Reserved exclusively for member companies of the National Pest Management Association, QualityPro companies are a distinguished group that continue to act as leaders and pioneers to better serve consumers across the country. Therefore, it is with great pride that we recommend you look for the QualityPro logo the next time you select a professional to eliminate your pest problems.

Here are some examples of QualityPro standards that must be met before a company can achieve this exclusive designation:

  1. All Employees must undergo a comprehensive background check before ever showing up to service your account.
  2. Companies must have a drug-free workplace policy that not only prohibits illegal drugs, but also requires employees to notify management if they are using prescribed medication that may impair their judgment, driving ability, performance or behavior.
  3. Motor vehicle record checks must be conducted on all employees that drive a company vehicle or a personal vehicle for company business.
  4. Each employee that shows up to your residence or business is required to adhere to a strict uniform dress code and service vehicle maintenance and appearance policy. (We want to make a great first impression…no leaking oil on your driveway or dirty boots on your carpet!)
  5. QualityPro ensures that companies must provide you with a warranty/service agreement that clearly outlines the scope of service in BOLD type on the first page of the contract.
  6. Clear communication practices must be followed, including procedures for contacting the customer to schedule the inspection and notification.
  7. Sales and service technicians must first meet testing minimums before they are eligible to work on your account. QualityPro feels that testing and training are among the most important aspects of any service industry.
  8. The QualityPro program also contains an environmental stewardship aspect that requires companies to offer integrated pest Management services (IPM) to its customers. If you would like more information on what “IPM” means, just ask your service provider.
  9. Advertising practices are put in place to ensure that companies don’t make false claims when soliciting your business. No images, words or misleading terminology!
  10. All companies that enroll in the QualityPro program must have insurance minimums in place for workers comp, general liability and vehicles.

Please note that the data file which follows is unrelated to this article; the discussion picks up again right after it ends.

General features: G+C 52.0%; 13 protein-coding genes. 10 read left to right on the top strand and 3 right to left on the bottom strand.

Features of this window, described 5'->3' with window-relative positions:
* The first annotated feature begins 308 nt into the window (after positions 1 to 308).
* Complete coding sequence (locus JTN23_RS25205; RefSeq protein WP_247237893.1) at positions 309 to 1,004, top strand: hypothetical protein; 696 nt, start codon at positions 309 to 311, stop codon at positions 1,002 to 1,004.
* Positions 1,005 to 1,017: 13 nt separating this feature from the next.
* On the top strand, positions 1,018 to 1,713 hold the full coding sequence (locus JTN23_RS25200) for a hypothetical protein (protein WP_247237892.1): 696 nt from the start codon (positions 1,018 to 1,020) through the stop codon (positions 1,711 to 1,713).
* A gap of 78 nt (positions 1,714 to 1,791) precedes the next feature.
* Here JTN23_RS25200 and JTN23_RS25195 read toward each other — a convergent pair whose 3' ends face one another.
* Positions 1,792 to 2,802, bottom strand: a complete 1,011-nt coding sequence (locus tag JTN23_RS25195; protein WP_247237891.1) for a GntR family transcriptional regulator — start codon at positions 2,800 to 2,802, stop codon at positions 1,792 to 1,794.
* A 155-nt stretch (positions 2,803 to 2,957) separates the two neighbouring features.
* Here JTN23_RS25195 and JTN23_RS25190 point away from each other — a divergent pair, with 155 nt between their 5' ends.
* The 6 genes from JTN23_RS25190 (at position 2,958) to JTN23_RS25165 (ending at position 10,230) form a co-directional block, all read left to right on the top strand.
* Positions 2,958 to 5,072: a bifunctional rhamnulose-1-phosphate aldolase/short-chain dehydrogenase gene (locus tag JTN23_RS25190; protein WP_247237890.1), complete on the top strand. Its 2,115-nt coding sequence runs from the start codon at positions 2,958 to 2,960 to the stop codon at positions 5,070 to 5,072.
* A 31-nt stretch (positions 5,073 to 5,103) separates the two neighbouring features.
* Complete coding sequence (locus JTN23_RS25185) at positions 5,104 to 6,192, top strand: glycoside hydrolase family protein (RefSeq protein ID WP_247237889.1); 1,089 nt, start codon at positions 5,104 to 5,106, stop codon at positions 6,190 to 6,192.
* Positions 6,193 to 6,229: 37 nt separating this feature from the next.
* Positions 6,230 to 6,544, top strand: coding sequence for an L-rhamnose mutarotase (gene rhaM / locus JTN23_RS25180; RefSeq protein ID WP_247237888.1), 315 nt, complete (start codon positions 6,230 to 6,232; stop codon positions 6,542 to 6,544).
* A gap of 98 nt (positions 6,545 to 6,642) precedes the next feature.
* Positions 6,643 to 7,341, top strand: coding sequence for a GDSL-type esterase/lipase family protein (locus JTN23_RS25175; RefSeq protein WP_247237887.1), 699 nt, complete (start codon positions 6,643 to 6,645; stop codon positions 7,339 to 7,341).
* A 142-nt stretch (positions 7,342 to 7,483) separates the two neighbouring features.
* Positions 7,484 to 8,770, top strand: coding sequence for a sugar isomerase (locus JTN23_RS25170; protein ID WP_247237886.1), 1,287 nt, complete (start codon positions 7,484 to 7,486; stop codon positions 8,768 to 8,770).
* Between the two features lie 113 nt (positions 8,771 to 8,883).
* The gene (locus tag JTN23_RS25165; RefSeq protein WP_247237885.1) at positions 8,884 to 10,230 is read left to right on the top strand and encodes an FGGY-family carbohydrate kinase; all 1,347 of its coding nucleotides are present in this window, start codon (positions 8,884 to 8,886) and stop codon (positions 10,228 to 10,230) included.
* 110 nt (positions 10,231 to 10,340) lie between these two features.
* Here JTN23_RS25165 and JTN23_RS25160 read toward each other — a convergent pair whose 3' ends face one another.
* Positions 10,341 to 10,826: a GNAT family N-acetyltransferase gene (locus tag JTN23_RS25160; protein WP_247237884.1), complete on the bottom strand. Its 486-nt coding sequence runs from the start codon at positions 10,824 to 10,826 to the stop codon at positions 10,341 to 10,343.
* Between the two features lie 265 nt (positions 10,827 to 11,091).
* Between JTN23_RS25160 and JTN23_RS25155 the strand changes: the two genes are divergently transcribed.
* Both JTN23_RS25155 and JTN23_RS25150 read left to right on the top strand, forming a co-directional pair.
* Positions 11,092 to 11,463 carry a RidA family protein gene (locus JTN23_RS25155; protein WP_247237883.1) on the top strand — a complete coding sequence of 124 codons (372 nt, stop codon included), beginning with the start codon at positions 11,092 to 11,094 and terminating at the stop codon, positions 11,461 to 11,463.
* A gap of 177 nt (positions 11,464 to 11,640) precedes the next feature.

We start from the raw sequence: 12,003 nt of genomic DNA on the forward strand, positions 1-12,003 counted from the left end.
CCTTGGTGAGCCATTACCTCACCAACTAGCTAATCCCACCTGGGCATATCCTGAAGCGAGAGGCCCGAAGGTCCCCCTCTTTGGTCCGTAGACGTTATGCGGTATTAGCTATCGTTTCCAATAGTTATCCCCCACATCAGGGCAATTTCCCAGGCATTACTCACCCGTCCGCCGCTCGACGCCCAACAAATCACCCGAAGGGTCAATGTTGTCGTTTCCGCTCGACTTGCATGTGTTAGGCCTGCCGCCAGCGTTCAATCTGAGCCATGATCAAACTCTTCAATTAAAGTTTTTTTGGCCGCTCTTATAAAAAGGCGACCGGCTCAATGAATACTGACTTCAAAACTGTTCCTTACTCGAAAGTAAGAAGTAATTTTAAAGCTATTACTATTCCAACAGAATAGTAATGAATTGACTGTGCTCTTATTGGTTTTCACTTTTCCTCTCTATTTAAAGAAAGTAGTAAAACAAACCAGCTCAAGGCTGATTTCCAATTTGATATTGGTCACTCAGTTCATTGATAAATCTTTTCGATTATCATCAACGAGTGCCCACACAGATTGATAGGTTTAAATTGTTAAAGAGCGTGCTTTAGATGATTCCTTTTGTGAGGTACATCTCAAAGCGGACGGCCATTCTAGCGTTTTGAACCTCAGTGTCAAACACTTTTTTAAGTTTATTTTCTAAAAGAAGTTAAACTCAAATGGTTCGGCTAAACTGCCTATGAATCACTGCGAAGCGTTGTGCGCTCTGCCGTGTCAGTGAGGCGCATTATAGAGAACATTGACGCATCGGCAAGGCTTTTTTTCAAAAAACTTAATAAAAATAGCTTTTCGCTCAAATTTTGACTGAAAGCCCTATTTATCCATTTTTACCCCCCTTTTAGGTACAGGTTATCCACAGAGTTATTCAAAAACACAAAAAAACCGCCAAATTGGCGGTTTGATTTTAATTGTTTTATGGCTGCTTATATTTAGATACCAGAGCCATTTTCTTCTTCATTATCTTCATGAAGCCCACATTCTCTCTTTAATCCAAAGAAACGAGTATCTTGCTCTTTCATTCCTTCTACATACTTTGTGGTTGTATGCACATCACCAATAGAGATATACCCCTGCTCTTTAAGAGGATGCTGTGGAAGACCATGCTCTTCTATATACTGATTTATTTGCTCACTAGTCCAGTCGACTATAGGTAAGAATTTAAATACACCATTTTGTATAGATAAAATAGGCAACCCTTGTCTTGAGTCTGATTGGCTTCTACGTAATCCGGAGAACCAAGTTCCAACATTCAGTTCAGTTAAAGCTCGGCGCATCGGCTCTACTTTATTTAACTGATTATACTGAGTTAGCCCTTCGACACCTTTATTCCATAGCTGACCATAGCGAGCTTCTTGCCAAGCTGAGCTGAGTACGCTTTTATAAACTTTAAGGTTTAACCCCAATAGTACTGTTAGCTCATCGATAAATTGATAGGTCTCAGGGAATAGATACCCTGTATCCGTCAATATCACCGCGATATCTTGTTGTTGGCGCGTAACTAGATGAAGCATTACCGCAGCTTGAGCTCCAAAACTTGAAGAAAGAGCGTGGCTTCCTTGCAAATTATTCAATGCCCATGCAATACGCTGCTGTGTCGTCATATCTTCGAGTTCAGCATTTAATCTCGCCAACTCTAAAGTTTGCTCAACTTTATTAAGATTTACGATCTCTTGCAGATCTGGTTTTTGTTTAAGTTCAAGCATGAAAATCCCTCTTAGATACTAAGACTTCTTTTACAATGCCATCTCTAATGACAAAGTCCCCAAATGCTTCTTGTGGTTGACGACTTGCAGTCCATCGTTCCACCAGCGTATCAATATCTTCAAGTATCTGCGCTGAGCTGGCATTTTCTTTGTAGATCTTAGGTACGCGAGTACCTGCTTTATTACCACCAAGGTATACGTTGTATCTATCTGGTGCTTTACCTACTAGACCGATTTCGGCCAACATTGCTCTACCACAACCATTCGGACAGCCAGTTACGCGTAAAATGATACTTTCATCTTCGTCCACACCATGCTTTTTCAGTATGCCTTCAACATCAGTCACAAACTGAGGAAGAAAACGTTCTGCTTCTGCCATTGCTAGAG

In addition, we here at QualityPro, strive to ensure that all companies in the program are meeting these criteria through continually conducting random audits on all program members.

Pest World Contest

SUBMIT a photo or video of your reaction to seeing a bug for a chance to win an amusement park trip valued at $4,000! http://t.co/zcntpSYY via www.pestworld.org

PEST-PROOFING CAN HELP KEEP PESTS OUTDOORS THIS SPRING

PEST-PROOFING CAN HELP KEEP PESTS OUTDOORS THIS SPRING

Hulett Environmental Services offers tips to help homeowners pest-proof their home

Spring is here and that means weekends throughout April will find homeowners opening windows, packing away the winter clothes and returning patio furniture outdoors. While partaking in these annual “spring cleaning” routines, Hulett Environmental Services is also encouraging people to add pest-proofing inside and outside of the home to their spring to-do lists.

“As the weather continues to warm, homeowners should expect to see increased activity from various insects such as ants, termites and cockroaches,” said Greg Rice at Hulett Environmental Services. “Taking preventive measures early in the spring season is the best approach to avoiding infestations and the subsequent health and property risks associated with these pests.”

Experts at the National Pest Management Association (NPMA) and Hulett Environmental Services recommend the following steps homeowners can take to keep unwanted pests outside where they belong:

  • Seal cracks and holes along the foundation of the home including entry points for utilities and pipes.
  • Screen windows and doors.